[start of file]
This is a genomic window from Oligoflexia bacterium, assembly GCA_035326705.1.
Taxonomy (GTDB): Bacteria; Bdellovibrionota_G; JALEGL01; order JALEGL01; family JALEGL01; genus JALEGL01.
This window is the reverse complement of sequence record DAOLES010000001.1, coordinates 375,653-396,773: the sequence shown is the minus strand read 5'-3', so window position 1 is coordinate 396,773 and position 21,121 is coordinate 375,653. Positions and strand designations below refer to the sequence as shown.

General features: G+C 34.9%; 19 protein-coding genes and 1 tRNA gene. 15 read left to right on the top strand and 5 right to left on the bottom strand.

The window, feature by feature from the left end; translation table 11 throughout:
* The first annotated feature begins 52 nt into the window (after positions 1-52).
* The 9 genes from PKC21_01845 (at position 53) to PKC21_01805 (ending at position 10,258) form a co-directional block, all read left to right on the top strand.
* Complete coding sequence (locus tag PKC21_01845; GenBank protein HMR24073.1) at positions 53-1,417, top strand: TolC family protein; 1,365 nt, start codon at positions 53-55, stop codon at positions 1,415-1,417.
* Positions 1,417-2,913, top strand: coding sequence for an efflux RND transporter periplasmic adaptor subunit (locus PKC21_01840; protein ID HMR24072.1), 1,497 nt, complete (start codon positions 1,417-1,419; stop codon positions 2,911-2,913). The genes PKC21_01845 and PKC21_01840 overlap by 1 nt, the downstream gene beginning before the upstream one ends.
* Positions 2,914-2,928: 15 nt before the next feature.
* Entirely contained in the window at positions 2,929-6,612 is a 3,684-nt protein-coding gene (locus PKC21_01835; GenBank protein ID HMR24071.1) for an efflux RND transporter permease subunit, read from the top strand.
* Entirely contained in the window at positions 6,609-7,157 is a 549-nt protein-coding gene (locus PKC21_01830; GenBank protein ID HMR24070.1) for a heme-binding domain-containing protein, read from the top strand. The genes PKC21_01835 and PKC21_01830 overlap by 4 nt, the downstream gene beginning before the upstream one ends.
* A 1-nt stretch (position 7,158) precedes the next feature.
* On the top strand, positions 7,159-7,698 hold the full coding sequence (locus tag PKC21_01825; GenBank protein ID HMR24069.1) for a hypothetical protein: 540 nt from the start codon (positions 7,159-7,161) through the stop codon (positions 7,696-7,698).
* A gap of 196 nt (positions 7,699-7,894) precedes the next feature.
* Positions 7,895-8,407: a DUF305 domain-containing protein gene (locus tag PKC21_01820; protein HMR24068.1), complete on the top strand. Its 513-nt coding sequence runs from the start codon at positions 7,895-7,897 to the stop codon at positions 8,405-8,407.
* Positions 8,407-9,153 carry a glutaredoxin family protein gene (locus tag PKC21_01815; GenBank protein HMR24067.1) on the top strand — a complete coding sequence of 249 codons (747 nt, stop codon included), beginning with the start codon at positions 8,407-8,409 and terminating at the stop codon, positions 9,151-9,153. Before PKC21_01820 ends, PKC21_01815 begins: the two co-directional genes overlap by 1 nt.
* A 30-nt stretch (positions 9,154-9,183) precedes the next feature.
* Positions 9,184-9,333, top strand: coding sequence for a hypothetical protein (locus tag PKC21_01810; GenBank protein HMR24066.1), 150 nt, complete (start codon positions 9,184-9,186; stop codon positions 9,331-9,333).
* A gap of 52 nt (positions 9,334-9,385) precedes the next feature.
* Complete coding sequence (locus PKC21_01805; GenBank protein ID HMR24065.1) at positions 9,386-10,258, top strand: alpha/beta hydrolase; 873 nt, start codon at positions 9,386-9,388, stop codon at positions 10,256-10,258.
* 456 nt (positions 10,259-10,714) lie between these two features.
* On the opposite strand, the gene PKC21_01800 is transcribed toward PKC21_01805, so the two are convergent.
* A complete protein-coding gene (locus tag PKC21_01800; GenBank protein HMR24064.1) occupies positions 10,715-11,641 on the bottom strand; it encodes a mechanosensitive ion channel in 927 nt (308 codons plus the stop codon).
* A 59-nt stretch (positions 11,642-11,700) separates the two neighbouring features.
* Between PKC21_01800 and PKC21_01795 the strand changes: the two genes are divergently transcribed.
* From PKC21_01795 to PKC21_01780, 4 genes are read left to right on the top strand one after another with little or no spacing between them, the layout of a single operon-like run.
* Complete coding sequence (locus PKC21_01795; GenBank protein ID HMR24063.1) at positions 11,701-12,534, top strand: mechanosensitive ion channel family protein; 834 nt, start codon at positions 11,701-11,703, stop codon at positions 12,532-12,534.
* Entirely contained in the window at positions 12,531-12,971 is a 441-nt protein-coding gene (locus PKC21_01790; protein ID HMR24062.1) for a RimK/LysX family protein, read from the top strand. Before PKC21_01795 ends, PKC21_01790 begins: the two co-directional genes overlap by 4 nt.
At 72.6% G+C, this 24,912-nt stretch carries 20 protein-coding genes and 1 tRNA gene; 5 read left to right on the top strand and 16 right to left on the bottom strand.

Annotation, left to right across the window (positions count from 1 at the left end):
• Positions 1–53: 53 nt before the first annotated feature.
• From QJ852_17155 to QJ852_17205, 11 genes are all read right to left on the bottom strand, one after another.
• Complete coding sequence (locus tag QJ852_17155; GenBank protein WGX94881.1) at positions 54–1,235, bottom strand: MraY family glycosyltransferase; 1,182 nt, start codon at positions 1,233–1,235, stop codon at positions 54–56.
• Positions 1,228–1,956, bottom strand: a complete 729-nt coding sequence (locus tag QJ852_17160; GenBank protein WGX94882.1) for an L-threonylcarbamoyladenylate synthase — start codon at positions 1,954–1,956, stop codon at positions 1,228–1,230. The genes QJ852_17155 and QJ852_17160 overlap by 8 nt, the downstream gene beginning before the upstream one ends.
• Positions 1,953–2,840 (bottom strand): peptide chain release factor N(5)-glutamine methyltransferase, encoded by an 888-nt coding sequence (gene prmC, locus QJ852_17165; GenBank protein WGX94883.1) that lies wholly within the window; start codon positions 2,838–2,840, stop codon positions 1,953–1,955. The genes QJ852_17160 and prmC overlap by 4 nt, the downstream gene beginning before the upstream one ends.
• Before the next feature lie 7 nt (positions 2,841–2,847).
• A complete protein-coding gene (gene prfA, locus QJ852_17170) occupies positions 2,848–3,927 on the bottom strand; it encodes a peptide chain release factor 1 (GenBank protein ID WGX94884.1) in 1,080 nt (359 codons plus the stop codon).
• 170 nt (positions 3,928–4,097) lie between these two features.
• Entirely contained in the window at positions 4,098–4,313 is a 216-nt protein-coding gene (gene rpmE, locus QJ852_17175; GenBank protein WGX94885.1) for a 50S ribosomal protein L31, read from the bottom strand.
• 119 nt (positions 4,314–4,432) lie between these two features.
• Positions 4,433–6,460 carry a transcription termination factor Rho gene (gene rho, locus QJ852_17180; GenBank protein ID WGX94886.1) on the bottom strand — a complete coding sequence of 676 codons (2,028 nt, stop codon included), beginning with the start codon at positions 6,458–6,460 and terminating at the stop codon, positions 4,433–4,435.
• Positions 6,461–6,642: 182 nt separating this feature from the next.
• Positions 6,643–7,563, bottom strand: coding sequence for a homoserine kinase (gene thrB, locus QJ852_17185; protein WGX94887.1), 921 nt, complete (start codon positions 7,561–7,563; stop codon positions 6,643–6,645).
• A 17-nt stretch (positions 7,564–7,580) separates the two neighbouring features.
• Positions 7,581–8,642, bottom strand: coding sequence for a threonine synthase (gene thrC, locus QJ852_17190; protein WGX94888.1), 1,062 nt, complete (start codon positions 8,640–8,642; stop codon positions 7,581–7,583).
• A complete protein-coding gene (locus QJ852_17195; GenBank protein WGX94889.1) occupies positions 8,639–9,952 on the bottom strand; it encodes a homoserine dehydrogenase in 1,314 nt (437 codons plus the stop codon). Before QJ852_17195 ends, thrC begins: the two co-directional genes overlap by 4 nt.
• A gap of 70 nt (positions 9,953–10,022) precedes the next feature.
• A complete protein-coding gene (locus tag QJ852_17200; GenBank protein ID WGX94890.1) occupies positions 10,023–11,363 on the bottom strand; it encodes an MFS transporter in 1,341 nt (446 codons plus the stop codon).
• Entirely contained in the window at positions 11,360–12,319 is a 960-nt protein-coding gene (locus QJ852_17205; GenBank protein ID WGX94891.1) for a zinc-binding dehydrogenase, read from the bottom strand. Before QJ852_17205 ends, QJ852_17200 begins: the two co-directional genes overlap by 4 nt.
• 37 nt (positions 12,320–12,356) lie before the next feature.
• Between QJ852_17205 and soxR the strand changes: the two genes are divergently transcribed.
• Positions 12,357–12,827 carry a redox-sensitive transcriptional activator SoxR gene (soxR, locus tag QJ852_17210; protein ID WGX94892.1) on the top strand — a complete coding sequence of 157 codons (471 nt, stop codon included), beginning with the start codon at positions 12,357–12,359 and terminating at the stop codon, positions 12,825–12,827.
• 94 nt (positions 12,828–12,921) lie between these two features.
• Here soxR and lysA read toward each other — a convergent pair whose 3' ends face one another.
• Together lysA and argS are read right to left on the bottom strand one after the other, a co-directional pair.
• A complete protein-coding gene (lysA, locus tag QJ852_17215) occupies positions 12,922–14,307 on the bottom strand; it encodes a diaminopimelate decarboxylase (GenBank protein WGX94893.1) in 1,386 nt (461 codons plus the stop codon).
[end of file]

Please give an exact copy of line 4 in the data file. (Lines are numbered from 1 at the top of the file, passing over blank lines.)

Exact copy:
General features: G+C 34.9%; 19 protein-coding genes and 1 tRNA gene. 15 read left to right on the top strand and 5 right to left on the bottom strand.